Willow rope coiling

It’s been nine months since I last worked with willow on the City Lit basketry course. We were supposed to have a couple of willow sessions in the summer term, but of course that was cancelled due to coronavirus.

So I thought it was time for a little revision. First was the base – I had to keep referring to my notes, but it started to come back, and my base was pretty neat (and even slightly domed).

willow basket base

Although the piece was intended as revision, I also wanted to try something new, so I decided to make a shallow bowl using rope coiling. This meant that when I inserted the stakes I didn’t bend them sharply upright but just tied them loosely together.

After securing the stakes in position using four-rod waling, I started on the rope coiling. This essentially continues the four-rod waling, but every time you weave in and out you add another weaver. This means you end up weaving with four or five weavers at a time (new weavers are eventually cancelled by the old weavers running out).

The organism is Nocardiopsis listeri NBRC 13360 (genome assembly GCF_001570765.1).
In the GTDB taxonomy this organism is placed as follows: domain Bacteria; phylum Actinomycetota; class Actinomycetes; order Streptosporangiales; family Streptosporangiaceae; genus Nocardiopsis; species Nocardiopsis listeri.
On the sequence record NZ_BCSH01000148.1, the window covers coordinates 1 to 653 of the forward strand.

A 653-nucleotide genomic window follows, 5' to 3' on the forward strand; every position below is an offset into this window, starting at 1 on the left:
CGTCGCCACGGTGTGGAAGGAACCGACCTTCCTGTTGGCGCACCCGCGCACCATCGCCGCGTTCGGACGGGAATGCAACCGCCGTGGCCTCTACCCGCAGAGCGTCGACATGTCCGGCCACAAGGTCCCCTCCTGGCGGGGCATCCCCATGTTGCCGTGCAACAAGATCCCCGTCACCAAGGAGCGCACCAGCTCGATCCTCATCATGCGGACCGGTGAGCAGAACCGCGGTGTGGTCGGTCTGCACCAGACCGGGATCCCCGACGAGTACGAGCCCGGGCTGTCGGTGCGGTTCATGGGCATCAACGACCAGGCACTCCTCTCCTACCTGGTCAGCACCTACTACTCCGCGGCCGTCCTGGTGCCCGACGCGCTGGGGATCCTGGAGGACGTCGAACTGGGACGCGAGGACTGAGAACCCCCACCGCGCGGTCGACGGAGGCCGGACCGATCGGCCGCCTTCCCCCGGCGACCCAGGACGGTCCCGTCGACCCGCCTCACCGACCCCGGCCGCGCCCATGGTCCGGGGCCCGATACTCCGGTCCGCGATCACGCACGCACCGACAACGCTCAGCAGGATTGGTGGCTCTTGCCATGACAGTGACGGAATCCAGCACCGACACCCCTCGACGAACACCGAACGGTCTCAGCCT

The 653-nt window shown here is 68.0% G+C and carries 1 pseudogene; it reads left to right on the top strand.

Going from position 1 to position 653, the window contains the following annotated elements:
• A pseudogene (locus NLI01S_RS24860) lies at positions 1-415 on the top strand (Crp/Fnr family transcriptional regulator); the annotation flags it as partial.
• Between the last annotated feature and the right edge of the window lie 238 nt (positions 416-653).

rope coiling

The hardest part was shaping the bowl to rise gently upwards – it’s trickier doing a shallow curve than a vertical side!

I finished with a two-rod border, as the stakes were quite far apart by then.

rope coiled bowl

There were a lot of ends to be trimmed off on both sides!

I’d forgotten how tough willow is on the hands, especially dealing with so many weavers at once. And the bowl is slightly wonky and gappy, as it’s also harder to close up big bundles of weavers.

rope coiled willowrope coiled willow

But I love the movement and rhythm of this weave, so it’s something I’d definitely try again.

rope coiled willow dish